I’m now at the end of my first week and here’s where I stand.

  • I have no rhythm. But then again I never did. When people clap to a song, I have to watch the person beside me and attempt to clap when he/she does.
  • I have no timing. I made my first attempt at a metronome. It wasn’t pretty, but after a few days I was able to keep time – if I watch it.
  • My eyes water and my voice cracks while playing. But that might be due to the torture inflicted upon my fingertips.
  • My fingers are as sore as a baby with diaper rash. No. Worse. But I feel the beginnings of callouses. Unfortunately, the nerve endings in my fingers seem to be unaware of these callouses.
  • The tendon pain in my once-dislocated ring finger now only hurts a little. It only affects me when I play. But then again, it didn’t affect me at all before.
  • I memorized 9 basic chords. I audition for Foo Fighters next week, so I better get a few more under my belt. And learn to change chords. I can almost change between three chords. D, G, and Cadd9 are my practice chords until they are mastered. Or should I say, until they master me?
  • I’m not whining. Okay, maybe a little. But half the enjoyment of pain is getting to share it with people who don’t care. Except you. I know you care, but you’re the only one.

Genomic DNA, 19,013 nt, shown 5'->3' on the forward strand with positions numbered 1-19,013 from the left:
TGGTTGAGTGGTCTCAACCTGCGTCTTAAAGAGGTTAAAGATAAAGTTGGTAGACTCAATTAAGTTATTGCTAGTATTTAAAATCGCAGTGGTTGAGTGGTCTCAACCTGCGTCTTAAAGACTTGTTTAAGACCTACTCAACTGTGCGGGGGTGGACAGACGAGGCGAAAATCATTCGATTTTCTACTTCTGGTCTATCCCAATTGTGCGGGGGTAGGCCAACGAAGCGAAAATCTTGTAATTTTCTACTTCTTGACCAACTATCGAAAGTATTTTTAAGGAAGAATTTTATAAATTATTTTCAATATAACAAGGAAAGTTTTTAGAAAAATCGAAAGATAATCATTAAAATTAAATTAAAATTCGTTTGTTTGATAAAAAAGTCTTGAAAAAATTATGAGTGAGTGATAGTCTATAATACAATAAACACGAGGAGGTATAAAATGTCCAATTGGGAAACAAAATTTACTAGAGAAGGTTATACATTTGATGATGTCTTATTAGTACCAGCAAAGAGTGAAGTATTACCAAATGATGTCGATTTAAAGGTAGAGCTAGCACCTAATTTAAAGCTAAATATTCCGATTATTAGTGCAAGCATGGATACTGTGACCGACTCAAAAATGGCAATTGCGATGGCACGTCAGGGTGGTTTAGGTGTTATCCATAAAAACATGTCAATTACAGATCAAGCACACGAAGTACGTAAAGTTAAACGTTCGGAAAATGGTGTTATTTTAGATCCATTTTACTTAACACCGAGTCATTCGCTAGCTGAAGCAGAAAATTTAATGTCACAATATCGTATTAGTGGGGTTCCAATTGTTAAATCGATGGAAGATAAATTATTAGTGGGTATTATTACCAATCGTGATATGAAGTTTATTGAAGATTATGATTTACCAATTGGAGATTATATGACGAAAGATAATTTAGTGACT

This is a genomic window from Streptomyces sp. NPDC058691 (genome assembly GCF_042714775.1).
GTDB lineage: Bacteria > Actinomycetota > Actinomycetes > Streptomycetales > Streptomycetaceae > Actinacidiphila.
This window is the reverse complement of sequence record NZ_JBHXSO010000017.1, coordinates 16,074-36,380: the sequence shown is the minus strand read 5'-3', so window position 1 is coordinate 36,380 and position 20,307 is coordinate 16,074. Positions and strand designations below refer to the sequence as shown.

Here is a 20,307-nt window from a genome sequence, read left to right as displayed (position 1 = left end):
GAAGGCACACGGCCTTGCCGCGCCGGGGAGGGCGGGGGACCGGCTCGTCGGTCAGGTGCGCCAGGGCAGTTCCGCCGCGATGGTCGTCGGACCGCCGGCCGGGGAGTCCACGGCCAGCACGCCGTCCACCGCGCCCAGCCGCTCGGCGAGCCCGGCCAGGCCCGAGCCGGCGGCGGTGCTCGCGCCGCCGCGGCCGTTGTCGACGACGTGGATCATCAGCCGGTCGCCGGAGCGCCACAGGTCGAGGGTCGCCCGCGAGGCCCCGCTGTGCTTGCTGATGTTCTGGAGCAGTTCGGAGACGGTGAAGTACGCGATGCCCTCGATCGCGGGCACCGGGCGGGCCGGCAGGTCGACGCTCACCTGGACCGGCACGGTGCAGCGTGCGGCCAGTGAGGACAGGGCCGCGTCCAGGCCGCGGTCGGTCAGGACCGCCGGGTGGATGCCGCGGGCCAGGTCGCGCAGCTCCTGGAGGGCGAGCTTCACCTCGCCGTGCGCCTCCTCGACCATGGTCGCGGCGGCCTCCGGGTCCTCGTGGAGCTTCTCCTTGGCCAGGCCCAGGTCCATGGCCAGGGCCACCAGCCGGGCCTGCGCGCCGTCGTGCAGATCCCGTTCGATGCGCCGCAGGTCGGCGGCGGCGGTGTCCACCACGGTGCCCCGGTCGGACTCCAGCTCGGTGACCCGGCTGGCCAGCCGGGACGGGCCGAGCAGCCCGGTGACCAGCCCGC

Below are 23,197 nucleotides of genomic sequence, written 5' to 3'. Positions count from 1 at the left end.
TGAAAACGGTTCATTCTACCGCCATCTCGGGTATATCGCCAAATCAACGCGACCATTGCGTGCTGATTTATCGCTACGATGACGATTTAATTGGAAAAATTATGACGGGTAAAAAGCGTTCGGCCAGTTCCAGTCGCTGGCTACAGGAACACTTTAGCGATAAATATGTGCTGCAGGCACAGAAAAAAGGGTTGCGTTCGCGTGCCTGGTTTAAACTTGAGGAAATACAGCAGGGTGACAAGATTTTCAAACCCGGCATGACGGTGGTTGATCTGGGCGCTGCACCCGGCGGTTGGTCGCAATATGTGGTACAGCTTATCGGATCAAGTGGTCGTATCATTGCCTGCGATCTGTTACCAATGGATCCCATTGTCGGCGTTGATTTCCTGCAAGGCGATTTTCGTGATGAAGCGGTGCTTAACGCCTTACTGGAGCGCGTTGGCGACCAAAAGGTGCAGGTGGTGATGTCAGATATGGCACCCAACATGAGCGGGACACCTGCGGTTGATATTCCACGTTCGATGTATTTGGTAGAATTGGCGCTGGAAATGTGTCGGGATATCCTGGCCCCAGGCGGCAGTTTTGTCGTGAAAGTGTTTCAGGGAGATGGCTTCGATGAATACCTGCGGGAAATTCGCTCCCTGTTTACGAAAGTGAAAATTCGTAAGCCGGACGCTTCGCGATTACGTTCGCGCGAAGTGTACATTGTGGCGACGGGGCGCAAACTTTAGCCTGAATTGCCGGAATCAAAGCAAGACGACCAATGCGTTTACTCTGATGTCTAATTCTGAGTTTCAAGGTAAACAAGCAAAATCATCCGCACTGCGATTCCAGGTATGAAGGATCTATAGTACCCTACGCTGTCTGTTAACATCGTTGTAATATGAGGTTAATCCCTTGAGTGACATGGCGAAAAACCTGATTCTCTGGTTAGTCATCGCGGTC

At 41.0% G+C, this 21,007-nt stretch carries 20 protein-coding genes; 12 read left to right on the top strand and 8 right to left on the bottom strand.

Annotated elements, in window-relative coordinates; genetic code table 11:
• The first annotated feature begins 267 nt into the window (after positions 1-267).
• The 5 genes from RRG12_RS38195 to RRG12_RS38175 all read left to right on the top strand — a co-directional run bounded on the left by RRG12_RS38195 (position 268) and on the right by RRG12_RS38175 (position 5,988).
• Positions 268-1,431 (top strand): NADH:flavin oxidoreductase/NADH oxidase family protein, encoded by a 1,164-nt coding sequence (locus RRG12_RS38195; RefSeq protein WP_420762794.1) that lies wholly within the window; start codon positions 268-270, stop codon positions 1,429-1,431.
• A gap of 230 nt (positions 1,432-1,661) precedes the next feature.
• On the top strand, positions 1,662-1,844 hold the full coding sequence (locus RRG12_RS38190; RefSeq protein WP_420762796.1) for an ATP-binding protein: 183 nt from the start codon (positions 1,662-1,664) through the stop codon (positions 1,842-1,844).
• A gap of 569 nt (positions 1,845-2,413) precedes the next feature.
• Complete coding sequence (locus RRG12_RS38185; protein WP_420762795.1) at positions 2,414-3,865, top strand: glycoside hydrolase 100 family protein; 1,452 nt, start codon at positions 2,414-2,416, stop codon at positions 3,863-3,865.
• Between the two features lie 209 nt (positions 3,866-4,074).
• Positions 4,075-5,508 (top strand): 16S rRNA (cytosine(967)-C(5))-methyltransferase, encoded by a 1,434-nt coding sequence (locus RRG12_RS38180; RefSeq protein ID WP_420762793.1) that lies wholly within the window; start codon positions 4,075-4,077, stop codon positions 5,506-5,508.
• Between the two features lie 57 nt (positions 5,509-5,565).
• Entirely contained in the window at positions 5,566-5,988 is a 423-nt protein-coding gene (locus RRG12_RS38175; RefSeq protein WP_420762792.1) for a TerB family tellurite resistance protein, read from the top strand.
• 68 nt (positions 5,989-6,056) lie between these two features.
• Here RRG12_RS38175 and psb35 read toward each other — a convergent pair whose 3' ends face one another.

My New Year’s resolution was going to be, “Do the same thing as last year, but only do it better,” but some said that wasn’t specific enough to be a real goal. So my goal in 2012 is to do something I’ve wanted to do since I was 10. Because the Mayan calendar indicates that the world ends this year, I figured it was a good time to get started. Since I started up on 12/22, I can just get a year in before the world goes ‘poof’.

This is my third attempt. My first was at the age of 10. My instructor quit. I and several students showed up about three weeks into lessons, and no teacher. We never saw or heard from her again. My incredible talent must have overcome her. Oddly enough, I still remember the strumming pattern I learned – down/down/up/up/down. It’s the most music I learned from any instructor. Oh, I also learned to pluck the strings one at a time and say, “My dog has fleas.” I still don’t know what that’s supposed to mean.

The second was about 10 years ago. My instructor quit then too. I was self-taught, but that still counts. They say, “The third time is a charm.” Great! I’m prepared to be charmed.